On the extension arm (96) of the position leg (74) of the circuit board (70) for detecting the magnetic flux of the ring magnet (82) and outputting an incremental output indicative of the angular rotation of the shaft (18). At least one incremental magnetic sensing element (94) supported by
    Integrated torque and position sensor comprising:
JP2006549715A 2004-02-06 2005-02-01 Integrated non-contact torque and absolute position sensor for steering applications Expired - Fee Related JP4625027B2 (en)

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US54251104P true 2004-02-06 2004-02-06
US11/036,806 US7174795B2 (en) 2004-02-06 2005-01-14 Integrated non-contacting torque and absolute position sensor for steering applications
PCT/US2005/003161 WO2005076860A2 (en) 2004-02-06 2005-02-01 Integrated non-contacting torque and absolute position sensor for steering applications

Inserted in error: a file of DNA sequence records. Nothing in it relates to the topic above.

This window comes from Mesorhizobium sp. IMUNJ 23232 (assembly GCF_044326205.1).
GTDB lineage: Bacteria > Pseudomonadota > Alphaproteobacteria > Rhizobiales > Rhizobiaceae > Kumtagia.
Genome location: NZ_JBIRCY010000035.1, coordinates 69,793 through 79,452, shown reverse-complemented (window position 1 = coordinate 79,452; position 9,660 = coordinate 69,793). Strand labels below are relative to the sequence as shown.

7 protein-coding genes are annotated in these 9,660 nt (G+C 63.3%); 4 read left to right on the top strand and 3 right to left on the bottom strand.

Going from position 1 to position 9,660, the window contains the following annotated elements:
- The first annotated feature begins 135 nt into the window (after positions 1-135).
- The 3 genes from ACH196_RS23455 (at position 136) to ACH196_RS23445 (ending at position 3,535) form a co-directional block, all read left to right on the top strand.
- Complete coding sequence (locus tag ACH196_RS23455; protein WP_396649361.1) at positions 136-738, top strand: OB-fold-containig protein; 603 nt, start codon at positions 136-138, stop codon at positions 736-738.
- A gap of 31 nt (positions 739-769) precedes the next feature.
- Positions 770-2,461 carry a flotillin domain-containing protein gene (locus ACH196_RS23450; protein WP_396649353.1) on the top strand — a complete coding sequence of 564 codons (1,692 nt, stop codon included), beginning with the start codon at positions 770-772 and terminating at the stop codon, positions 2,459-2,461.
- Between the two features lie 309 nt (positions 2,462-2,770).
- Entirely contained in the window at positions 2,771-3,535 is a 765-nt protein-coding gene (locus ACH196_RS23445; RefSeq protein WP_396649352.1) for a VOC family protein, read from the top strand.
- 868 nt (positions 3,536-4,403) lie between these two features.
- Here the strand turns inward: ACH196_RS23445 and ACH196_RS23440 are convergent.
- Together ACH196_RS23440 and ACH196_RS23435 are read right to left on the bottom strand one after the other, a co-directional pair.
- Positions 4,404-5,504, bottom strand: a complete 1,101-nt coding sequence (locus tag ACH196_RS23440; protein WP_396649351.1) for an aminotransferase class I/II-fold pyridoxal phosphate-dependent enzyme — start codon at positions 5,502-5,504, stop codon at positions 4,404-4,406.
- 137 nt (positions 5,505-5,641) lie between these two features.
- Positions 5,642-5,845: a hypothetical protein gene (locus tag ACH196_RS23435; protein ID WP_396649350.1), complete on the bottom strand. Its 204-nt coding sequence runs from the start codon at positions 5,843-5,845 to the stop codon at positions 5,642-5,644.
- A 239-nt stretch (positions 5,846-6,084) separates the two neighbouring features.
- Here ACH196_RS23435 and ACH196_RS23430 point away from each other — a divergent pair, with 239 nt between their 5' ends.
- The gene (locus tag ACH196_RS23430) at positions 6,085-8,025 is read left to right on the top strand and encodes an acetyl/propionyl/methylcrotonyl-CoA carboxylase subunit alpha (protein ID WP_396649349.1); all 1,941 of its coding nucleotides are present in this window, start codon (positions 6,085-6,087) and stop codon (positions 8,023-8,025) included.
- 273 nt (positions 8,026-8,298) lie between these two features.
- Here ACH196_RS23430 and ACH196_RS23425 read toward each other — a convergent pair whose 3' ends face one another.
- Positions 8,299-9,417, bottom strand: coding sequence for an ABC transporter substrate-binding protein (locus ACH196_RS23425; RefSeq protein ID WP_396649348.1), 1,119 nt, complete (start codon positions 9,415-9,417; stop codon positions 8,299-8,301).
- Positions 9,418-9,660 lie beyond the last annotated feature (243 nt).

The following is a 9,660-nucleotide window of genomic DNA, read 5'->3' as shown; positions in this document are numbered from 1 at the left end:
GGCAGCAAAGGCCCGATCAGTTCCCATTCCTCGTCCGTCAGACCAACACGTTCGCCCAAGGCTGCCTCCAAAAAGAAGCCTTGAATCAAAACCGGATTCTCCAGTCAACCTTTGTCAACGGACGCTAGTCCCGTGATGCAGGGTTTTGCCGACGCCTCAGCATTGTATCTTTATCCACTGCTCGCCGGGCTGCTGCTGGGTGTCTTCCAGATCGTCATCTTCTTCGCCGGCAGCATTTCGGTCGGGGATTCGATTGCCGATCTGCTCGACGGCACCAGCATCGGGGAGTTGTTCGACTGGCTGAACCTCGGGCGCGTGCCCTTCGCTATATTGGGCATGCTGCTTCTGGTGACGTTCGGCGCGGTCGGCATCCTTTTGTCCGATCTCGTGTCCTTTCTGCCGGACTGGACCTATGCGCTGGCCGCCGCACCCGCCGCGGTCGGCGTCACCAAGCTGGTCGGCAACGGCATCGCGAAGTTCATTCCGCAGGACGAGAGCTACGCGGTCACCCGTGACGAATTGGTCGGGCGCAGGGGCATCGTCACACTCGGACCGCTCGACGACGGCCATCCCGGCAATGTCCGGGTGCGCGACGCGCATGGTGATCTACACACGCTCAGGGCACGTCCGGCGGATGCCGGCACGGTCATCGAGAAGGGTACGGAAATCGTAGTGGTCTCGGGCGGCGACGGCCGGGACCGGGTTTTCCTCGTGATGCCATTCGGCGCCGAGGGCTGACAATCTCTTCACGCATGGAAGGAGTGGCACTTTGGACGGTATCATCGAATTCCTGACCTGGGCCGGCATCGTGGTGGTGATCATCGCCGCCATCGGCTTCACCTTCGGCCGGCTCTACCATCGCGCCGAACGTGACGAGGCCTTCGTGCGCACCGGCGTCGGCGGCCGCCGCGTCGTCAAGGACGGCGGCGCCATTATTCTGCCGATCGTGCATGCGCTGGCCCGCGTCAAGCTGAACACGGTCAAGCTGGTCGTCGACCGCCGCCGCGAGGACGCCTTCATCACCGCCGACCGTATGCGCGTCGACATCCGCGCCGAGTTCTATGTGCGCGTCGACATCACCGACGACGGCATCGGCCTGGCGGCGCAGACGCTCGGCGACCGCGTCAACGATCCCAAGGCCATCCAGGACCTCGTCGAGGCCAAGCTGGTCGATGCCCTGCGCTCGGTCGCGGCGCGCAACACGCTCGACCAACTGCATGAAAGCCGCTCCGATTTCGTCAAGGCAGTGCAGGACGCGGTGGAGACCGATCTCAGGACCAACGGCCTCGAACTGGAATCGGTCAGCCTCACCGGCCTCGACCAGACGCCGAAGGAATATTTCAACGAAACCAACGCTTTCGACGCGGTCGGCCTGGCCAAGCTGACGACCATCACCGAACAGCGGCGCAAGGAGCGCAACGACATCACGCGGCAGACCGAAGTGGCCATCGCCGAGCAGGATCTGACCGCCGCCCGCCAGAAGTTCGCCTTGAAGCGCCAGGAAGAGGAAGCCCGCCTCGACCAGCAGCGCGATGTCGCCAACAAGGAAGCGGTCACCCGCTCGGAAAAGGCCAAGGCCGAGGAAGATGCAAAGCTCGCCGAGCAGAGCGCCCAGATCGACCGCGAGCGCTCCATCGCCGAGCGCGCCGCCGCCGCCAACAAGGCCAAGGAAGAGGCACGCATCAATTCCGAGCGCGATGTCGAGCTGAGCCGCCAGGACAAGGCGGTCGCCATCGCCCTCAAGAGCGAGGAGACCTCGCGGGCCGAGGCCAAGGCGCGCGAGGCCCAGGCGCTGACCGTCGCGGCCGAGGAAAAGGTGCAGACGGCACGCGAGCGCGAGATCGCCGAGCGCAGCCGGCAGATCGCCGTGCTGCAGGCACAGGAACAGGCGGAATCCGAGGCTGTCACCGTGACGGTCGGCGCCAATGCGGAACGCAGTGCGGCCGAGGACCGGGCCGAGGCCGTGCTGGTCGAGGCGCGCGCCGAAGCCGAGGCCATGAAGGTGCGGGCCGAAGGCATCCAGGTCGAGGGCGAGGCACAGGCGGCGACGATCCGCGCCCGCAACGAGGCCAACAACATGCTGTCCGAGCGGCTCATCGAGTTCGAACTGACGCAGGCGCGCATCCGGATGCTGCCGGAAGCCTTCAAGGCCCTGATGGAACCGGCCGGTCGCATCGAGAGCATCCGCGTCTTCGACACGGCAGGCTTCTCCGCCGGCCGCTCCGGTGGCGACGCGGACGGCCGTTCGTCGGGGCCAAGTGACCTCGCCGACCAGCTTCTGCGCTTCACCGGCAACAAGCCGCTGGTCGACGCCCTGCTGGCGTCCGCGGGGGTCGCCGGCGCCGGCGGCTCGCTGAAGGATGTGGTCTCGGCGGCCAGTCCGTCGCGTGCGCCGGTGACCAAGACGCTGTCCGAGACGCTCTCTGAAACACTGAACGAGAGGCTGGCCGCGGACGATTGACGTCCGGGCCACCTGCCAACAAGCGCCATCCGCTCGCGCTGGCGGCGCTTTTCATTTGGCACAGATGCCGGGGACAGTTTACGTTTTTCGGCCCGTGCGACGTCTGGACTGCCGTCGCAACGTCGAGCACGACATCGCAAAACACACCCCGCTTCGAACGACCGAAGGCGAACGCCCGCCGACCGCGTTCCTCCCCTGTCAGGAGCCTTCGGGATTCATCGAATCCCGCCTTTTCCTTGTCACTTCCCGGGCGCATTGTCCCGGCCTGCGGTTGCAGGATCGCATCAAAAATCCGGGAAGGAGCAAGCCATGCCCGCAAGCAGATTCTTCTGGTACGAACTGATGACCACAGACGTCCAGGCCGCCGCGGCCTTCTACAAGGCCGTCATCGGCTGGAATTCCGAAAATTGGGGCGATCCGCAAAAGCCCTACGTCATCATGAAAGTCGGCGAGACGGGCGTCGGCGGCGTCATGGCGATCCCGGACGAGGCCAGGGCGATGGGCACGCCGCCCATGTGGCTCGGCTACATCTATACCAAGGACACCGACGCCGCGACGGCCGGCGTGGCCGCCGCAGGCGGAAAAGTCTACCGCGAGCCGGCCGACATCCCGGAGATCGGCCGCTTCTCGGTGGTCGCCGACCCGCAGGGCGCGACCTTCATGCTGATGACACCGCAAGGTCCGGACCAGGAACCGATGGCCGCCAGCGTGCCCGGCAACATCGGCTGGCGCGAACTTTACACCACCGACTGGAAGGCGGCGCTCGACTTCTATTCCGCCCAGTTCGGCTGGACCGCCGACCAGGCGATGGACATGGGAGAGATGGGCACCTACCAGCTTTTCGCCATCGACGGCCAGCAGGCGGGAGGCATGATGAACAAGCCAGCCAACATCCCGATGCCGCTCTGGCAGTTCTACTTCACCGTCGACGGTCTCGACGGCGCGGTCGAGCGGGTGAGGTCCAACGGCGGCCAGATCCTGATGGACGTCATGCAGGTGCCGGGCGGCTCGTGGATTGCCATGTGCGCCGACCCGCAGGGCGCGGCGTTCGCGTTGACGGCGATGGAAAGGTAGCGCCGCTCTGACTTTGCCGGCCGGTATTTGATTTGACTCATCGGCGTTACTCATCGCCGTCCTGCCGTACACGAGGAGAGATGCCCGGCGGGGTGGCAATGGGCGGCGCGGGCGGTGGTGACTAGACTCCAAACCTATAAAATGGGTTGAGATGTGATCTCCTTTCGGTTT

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JP4625027B2 true JP4625027B2 (en) 2011-02-02

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EP (1) EP1753978A4 (en)
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EP1753978A4 (en) 2007-09-12
US20050172732A1 (en) 2005-08-11
EP1753978A2 (en) 2007-02-21
WO2005076860A2 (en) 2005-08-25
US7174795B2 (en) 2007-02-13
JP2007518110A (en) 2007-07-05
WO2005076860A3 (en) 2006-12-21